Columns

On immigration, an abdication of responsibility

Monday, June 13, 2011
Archbishop Thomas Wenski - The Archdiocese of Miami
When most Americans enter the voting booth, they are looking for candidates — and future public servants — who will show leadership in tackling the nation’s toughest challenges. On the issue of immigration, they continue to be disappointed.

Despite nationwide polls which show majority support for comprehensive immigration reform and a path to citizenship for the undocumented, the new Congress has already kicked the can down the road, with many proclaiming it a dead issue. Some have argued that the border must be secure before proceeding to a reform bill, but have failed to provide a realistic definition of what “secure” means.

A majority in the House of Representatives is content on increasing enforcement policies which divide U.S. citizen families yet have no hope of solving the underlying problem of a broken system. Despite the efforts of the Senate leadership, a bipartisan consensus on a reform measure is unlikely to emerge in that chamber anytime soon. Some in both houses have gone so far as to propose punishing the unborn children of undocumented immigrants by denying them citizenship upon their birth.

Most surprisingly, however — and in contradiction to campaign promises to address the issue immediately — the current administration has spent little real political capital to advance the immigration reform cause, notwithstanding a few strategically planned speeches. In the lame duck session last year, it was clear that the DREAM Act — a sympathetic measure to aid young immigrants to attend college — ranked last on the administration wish list, behind the tax deal, the START Treaty, and the repeal of the policy on gays in the military. The measure lost by five votes.

Even more puzzling, the administration has stepped up enforcement efforts, deporting a record number of persons, most of whom they also claim they want to put on a path to citizenship. In fact, they have touted their deportation record to Congress, boasting that they have exceeded the numbers deported in the previous administration.
The number of persons detained also is up, with asylum-seekers and families being incarcerated unnecessarily. And by expanding the 287(g) and Secure Communities programs, the administration has effectively given local governments carte blanche to enforce federal immigration law, leading in some jurisdictions to round-ups and racial profiling.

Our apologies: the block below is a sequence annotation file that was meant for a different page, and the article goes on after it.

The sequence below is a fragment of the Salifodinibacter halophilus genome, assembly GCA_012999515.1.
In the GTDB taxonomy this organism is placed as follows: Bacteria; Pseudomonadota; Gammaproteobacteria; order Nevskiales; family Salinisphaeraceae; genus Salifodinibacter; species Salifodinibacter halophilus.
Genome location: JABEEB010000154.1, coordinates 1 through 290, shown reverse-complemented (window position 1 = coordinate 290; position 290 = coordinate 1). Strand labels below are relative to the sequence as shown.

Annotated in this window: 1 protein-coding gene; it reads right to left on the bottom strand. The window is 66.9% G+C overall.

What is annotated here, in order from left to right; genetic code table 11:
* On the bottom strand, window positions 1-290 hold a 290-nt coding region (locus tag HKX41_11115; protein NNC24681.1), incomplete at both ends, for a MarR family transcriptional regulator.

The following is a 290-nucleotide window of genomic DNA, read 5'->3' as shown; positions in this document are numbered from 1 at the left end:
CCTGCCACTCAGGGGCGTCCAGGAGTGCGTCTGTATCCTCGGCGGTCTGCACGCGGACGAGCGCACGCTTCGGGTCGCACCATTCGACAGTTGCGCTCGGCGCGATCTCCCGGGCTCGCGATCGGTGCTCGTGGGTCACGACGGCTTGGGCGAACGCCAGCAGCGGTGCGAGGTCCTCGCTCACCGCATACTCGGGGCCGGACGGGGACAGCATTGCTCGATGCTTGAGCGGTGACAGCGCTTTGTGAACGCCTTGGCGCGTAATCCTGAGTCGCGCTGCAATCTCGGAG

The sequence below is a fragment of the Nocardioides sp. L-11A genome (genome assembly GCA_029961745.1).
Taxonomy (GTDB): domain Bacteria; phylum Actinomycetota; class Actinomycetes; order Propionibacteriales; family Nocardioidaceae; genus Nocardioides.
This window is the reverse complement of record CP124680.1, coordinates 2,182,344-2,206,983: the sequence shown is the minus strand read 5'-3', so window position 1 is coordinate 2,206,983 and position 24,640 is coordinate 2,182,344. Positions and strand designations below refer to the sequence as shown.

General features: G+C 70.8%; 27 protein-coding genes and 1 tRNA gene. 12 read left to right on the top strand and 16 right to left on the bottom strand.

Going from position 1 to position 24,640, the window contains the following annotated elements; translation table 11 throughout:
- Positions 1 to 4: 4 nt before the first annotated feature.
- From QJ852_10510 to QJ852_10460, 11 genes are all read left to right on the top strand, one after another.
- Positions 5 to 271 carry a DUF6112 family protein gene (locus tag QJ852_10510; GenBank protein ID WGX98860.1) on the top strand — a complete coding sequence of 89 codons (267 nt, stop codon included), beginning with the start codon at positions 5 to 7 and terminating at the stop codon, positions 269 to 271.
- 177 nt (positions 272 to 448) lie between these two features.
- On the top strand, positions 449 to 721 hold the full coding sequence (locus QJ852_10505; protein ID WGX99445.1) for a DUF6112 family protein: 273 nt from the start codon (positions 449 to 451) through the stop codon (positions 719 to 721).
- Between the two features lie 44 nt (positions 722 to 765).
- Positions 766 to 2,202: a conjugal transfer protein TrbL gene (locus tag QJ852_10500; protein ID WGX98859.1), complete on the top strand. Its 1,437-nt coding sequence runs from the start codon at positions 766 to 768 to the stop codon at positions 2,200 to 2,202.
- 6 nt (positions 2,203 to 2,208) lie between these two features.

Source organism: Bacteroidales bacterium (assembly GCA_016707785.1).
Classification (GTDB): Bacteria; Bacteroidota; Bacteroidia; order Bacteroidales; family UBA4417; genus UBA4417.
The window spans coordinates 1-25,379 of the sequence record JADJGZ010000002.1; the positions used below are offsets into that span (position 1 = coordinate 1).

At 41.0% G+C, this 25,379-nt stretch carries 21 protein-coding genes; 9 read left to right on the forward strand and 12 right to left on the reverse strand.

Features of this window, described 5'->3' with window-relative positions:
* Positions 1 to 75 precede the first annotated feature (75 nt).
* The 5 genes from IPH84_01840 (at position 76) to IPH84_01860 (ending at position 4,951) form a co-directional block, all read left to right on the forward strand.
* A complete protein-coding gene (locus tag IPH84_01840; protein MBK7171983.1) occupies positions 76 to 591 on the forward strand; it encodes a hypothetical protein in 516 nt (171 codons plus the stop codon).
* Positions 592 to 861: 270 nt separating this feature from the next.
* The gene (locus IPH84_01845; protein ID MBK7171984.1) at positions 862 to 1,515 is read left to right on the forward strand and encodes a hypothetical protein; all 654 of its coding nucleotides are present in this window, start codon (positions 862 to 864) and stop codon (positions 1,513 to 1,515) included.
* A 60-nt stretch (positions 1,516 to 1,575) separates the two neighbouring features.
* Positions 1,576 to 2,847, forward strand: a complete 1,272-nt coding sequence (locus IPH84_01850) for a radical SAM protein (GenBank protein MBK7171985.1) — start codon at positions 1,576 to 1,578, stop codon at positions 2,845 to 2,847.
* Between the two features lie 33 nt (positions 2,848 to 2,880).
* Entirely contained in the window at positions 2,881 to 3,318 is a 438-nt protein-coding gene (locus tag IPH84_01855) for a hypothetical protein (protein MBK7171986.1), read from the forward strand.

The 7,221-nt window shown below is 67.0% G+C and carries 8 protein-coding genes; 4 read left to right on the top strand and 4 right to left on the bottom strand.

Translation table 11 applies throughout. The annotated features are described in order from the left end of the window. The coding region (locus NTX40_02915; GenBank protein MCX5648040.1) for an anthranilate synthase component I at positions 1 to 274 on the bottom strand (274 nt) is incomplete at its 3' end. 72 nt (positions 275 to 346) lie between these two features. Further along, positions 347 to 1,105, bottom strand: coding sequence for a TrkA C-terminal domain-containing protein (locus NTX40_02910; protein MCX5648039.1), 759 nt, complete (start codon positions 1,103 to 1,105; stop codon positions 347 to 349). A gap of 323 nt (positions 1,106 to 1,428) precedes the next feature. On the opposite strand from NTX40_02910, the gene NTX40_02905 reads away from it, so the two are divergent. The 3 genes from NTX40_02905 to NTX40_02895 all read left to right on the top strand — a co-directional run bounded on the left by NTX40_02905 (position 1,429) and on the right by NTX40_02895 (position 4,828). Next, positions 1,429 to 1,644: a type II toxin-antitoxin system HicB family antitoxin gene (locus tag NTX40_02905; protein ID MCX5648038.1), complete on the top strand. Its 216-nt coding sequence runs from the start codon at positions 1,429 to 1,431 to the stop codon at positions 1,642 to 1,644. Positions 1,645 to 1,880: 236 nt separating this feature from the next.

This race to the bottom on both ends of Pennsylvania Avenue may play well with certain constituencies, but does not advance the common good. In fact, the lack of action on broader reform on the federal level has led to a de facto abdication of the issue to state and local governments, which are ill-equipped to address the issue effectively and humanely. Now, immigration policy is being carried out in different ways by hundreds of governments, not just one. This may look like change, but it is not the kind we should believe in and is certainly not for the better.

What is the result of this enforcement-only approach to immigration, in human terms? Besides devastating immigrant families — many with U.S. citizen children — it has adversely changed the relationship between immigrant communities and the rest of the nation, perhaps permanently.

Immigrant families live in fear, and the effective working relationships and trust which once existed between law enforcement and immigrant neighborhoods have been seriously eroded. These policies have not only impacted undocumented immigrants but also legal immigrants and U.S. citizens — not a good way to foster local and national immigrant integration.

Should immigration reform be shelved indefinitely and state and local immigration enforcement continue unchecked, the nation’s social fabric will begin to tear, to the detriment of all Americans.

The Obama administration would be wise to try to avoid such a legacy by re-examining their enforcement strategies and refocusing their political efforts on generating some momentum on Capitol Hill for reform. Florida Senators Marco Rubio and Bill Nelson, as well as Florida’s House delegation, should work with the president to forge a bipartisan consensus.

Part of the responsibility of our elected officials is to educate their constituents and to lead, even if that means risking the loss of some potential political support, at least in the short-term. It is called statesmanship, and it has helped our country tackle difficult issues at important moments in our history. It has helped make us a great nation.

On immigration, this trait is severely lacking. On this issue and many others, let us hope that our national leadership wakes up and remembers why they were elected.

Archbishop Wenski is a member of the U.S. Conference of Catholic Bishop’s Committee on Migration.

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